SpaceX launched 60 of its Starlink satellites Wednesday night, bringing a string of lights into the Austin sky that some mistook for UFOs.
The satellites trailed after each other through the night sky and were visible to the naked eye, leading many to speculate that the mysterious lights were supernatural.
The "freaky lights in the sky", which could be seen as far north as Denton, are the latest of SpaceX's satellite launches.
Did anyone else just see the giant mother ship over Denton? #ufo excuse my voice and how dark the sky is, but you see the long strip of lights disappear into the space pic.twitter.com/vSMIPmuvw6
— justin (@Justin_K_Taylor) April 8, 2021
SpaceX's satellites orbit at a lower altitude than most others so that they can fall to Earth and be recycled in a few years instead of becoming "space junk." The satellites are about the size of a table and are part of a project to launch up to 12,000 satellites to form a "megaconstellation" and work toward constant global service.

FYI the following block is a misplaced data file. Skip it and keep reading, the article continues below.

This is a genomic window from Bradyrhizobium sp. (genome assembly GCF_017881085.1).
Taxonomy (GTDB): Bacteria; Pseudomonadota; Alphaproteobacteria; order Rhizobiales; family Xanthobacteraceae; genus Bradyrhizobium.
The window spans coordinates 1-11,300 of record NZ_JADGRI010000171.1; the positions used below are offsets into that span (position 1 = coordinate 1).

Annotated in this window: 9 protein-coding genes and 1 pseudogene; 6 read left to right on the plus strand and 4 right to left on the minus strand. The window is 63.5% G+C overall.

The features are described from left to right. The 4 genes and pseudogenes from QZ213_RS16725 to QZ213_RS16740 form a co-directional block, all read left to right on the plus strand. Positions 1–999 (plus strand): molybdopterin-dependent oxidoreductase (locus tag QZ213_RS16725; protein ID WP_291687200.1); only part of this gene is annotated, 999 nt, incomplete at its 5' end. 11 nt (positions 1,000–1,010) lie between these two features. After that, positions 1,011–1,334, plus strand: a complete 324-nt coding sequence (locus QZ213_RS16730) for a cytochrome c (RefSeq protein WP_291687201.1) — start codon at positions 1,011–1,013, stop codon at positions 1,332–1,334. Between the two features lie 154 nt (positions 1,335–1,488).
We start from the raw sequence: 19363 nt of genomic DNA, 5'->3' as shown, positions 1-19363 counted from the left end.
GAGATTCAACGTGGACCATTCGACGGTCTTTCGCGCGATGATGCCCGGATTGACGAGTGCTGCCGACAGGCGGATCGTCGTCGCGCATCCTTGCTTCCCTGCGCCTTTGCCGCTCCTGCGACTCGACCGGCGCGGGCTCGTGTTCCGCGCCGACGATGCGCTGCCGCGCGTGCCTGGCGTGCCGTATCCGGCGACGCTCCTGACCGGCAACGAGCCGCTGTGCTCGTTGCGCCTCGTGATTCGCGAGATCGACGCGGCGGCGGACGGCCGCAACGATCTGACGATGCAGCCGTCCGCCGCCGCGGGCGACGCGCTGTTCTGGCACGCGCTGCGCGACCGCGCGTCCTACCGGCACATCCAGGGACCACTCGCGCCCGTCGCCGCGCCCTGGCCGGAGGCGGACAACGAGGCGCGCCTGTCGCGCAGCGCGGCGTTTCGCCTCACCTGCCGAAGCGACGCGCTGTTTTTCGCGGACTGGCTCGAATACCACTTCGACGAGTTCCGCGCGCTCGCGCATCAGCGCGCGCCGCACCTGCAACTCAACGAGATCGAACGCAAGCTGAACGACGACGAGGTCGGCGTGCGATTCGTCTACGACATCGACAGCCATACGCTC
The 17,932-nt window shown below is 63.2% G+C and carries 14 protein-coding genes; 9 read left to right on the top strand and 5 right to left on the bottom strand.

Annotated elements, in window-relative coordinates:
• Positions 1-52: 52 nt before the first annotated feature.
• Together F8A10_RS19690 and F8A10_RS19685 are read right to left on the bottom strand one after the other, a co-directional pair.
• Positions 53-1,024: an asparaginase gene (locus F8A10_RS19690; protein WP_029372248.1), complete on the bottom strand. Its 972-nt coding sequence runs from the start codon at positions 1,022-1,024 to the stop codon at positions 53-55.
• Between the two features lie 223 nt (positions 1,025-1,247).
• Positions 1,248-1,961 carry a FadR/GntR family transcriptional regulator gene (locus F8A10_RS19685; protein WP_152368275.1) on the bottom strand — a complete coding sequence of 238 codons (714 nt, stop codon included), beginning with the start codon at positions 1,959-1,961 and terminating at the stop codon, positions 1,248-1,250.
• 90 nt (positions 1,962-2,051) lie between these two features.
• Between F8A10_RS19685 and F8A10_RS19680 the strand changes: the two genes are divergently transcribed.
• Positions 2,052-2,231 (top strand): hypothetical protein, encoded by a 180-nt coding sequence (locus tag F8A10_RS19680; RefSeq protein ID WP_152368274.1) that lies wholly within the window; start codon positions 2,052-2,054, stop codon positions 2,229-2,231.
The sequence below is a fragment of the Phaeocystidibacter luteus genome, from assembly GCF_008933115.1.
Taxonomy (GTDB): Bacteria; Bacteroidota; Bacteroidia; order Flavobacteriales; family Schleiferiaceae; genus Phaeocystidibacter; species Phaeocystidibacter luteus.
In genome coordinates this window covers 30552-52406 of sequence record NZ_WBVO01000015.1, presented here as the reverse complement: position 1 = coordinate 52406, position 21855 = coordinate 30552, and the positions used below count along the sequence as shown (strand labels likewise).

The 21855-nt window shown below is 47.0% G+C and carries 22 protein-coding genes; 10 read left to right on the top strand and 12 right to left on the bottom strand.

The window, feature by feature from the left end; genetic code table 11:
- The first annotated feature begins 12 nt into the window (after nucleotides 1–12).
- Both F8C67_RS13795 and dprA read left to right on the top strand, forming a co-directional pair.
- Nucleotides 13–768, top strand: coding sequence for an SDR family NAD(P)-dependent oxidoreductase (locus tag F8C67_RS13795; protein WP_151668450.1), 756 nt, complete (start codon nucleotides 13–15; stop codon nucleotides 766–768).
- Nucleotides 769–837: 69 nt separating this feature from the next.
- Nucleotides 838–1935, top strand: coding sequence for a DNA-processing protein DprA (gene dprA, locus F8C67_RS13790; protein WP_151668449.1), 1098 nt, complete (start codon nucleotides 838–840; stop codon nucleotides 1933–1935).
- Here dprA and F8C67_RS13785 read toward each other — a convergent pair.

SpaceX CEO Elon Musk said the company is hoping to "rebuild the internet in space." The project has sent 1,238 satellites into orbit so far, creating the largest satellite constellation in the world. It's enough to provide basic global service, but Musk and the company look to extend their reach even further in the future.
Some called out the billionaire Austinite directly after they saw the newest pack of satellites join their lookalikes in Earth's orbit.
@elonmusk Hey, is this one of yours? If it is just give us a heads up next time. We aren't used to having a mad scientist as a neighbor yet! #atxufo #austinufo #Austin #ATX #ufo #Starlink #SpaceX pic.twitter.com/lbBY5S3WGg